Theatre Royal Haymarket, London – until 28 July 2018
While the cast put in passionate and feisty performances, it has to be said that Gerald Garutti’s dual language production feels muddled.
There is no doubting that Gerald Garutti’s production is stylish to look at but there are moments within it that makes this production feel as though it values style over substance.
Moliere’s dark comedy is a story of power, lust and money as Tartuffe steps up his regime of manipulating Orgon who despite the pleas of family and friends increasingly relies on the advice of Tartuffe to the point of losing everything.
Adapted by Christopher Hampton, despite the slowness of the opening scenes in which too much focus is placed on describing the character of Tartuffe, there is a lovely build up of tension as Tartuffe begins to take full control of Orgon’s house, family and life, the sharp impact of this perfectly executed as Tartuffe demands all of the assets. The adaptation brings out the sharpness of the characters and the events that unfold perceptively. Unfortunately, the production doesn’t fully take advantage of this.
The main trouble is by attempting to convey the story in two languages, some of the meaning and understanding of what is happening can become a little lost in translation – particularly at the beginning when the switches of language can become disorientating and can alienate the audience as they try to keep up with what is going on. This is perhaps not helped by Andrew D Edwards’ slightly clinical and contemporary style set which doesn’t allow the audience to feel fully engaged with characters and what is happening in front of them.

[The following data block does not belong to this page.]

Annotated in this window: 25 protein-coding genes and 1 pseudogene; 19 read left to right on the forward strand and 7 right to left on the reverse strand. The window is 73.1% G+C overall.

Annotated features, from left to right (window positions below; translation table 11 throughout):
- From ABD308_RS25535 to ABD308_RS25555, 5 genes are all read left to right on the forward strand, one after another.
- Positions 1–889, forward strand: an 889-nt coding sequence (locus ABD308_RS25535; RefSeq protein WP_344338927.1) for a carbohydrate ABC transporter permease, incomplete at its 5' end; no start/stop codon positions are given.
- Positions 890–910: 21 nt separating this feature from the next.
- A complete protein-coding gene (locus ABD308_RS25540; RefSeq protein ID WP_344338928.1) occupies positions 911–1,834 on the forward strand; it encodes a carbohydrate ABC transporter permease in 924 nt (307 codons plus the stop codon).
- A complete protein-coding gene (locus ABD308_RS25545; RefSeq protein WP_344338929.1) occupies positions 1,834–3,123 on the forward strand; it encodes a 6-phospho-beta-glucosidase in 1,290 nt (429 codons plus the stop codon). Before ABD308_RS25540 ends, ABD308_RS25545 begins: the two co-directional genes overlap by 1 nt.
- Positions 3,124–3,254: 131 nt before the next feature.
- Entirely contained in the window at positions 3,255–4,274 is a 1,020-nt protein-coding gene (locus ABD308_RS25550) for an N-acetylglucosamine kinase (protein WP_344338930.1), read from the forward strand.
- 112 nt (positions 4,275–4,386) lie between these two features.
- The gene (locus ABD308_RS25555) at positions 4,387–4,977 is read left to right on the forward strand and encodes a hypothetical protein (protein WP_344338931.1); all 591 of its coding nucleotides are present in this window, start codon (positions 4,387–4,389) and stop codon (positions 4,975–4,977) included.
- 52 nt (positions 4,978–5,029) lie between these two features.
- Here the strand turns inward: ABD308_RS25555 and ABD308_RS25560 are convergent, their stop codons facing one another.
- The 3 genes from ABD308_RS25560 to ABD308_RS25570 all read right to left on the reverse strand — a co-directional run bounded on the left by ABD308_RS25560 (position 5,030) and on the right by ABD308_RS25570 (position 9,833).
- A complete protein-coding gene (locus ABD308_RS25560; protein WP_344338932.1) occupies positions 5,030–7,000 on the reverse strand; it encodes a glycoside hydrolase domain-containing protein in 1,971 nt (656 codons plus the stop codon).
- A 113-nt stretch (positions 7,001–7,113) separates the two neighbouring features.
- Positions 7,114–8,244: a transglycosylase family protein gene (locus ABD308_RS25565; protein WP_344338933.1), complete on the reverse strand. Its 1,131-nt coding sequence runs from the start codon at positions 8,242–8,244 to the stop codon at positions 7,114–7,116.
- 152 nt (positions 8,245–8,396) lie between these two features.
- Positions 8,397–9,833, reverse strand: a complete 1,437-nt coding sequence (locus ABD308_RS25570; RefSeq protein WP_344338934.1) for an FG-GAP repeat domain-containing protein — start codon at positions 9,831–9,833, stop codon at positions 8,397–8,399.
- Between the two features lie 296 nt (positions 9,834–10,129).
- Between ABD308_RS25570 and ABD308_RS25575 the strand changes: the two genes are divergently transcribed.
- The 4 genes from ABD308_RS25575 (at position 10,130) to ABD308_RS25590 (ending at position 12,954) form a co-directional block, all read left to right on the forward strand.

However, it is clear that Garutti has drawn out some very strong performances among his cast that shows there is some deep understanding of the psychological nature of the piece. Stand out performances come from Claude Perron as Dorine frustrated with Orgon’s fascination with Tartuffe – sharply witty throughout she offers some of the best comic moments in the show. Meanwhile, Audrey Fleurot is equally charming to watch as Elmire as she traps Tartuffe in order to reveal to Orgon his true character – the clear repulsiveness that she feels as she attempts to charm is nicely balanced even though it is a scene that can make the audience feel truly uncomfortable at times.
In the title role, Paul Anderson perfectly captures the many different layers to Tartuffe’s character – on the one hand obsessed with God and living a good life, on the other a sinner who wants all the money and power while seducing another man’s wife. It is a graceful and controlled performance that keeps the audience hooked throughout.
It is a production that highlights just how easy it is to be manipulated by other people and the consequences of what happens if we put too much power into the hands of one person – but it doesn’t fully explore Tartuffe’s motivations for turning on the person who helped him from poverty.
The performances from the cast show great depth and understanding, but the way in which this production presents the play feels slightly empty and confused. Too reliant on style and not enough trust in the play and adaptation itself.